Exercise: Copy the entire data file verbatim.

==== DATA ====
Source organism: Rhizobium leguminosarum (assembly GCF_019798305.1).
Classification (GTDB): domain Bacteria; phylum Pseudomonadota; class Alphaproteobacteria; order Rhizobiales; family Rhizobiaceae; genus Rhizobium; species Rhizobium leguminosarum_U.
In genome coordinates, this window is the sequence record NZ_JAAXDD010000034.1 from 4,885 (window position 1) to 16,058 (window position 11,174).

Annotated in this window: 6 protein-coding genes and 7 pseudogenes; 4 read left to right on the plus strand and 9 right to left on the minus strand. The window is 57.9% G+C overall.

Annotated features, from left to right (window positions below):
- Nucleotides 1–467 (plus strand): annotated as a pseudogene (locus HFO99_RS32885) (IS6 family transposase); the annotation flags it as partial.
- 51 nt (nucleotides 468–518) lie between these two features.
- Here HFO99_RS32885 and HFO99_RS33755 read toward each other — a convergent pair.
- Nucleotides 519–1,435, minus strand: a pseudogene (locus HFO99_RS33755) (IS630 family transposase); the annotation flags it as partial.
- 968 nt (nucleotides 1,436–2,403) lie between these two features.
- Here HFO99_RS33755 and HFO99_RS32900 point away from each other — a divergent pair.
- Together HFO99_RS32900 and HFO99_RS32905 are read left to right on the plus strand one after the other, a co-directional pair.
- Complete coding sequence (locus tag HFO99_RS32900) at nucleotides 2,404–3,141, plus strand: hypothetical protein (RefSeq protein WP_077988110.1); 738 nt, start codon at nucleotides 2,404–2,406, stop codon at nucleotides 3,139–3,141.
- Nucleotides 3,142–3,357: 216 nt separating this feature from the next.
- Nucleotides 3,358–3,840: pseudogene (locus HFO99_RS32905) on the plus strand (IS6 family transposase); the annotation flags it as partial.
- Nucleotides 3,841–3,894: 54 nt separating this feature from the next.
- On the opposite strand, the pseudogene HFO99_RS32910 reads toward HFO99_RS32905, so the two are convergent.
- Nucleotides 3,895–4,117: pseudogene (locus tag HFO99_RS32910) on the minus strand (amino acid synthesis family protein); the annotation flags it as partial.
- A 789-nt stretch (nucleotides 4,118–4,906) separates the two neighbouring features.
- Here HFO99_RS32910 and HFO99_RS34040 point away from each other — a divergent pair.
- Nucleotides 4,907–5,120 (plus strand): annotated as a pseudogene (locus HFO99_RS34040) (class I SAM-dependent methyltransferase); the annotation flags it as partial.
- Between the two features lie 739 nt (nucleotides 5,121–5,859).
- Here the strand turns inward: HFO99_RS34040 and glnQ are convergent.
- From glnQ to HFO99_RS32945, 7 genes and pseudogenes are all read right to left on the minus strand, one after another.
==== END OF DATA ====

Source organism: Rhizobium leguminosarum (assembly GCF_019798305.1).
Classification (GTDB): domain Bacteria; phylum Pseudomonadota; class Alphaproteobacteria; order Rhizobiales; family Rhizobiaceae; genus Rhizobium; species Rhizobium leguminosarum_U.
In genome coordinates, this window is the sequence record NZ_JAAXDD010000034.1 from 4,885 (window position 1) to 16,058 (window position 11,174).

Annotated in this window: 6 protein-coding genes and 7 pseudogenes; 4 read left to right on the plus strand and 9 right to left on the minus strand. The window is 57.9% G+C overall.

Annotated features, from left to right (window positions below):
- Nucleotides 1–467 (plus strand): annotated as a pseudogene (locus HFO99_RS32885) (IS6 family transposase); the annotation flags it as partial.
- 51 nt (nucleotides 468–518) lie between these two features.
- Here HFO99_RS32885 and HFO99_RS33755 read toward each other — a convergent pair.
- Nucleotides 519–1,435, minus strand: a pseudogene (locus HFO99_RS33755) (IS630 family transposase); the annotation flags it as partial.
- 968 nt (nucleotides 1,436–2,403) lie between these two features.
- Here HFO99_RS33755 and HFO99_RS32900 point away from each other — a divergent pair.
- Together HFO99_RS32900 and HFO99_RS32905 are read left to right on the plus strand one after the other, a co-directional pair.
- Complete coding sequence (locus tag HFO99_RS32900) at nucleotides 2,404–3,141, plus strand: hypothetical protein (RefSeq protein WP_077988110.1); 738 nt, start codon at nucleotides 2,404–2,406, stop codon at nucleotides 3,139–3,141.
- Nucleotides 3,142–3,357: 216 nt separating this feature from the next.
- Nucleotides 3,358–3,840: pseudogene (locus HFO99_RS32905) on the plus strand (IS6 family transposase); the annotation flags it as partial.
- Nucleotides 3,841–3,894: 54 nt separating this feature from the next.
- On the opposite strand, the pseudogene HFO99_RS32910 reads toward HFO99_RS32905, so the two are convergent.
- Nucleotides 3,895–4,117: pseudogene (locus tag HFO99_RS32910) on the minus strand (amino acid synthesis family protein); the annotation flags it as partial.
- A 789-nt stretch (nucleotides 4,118–4,906) separates the two neighbouring features.
- Here HFO99_RS32910 and HFO99_RS34040 point away from each other — a divergent pair.
- Nucleotides 4,907–5,120 (plus strand): annotated as a pseudogene (locus HFO99_RS34040) (class I SAM-dependent methyltransferase); the annotation flags it as partial.
- Between the two features lie 739 nt (nucleotides 5,121–5,859).
- Here the strand turns inward: HFO99_RS34040 and glnQ are convergent.
- From glnQ to HFO99_RS32945, 7 genes and pseudogenes are all read right to left on the minus strand, one after another.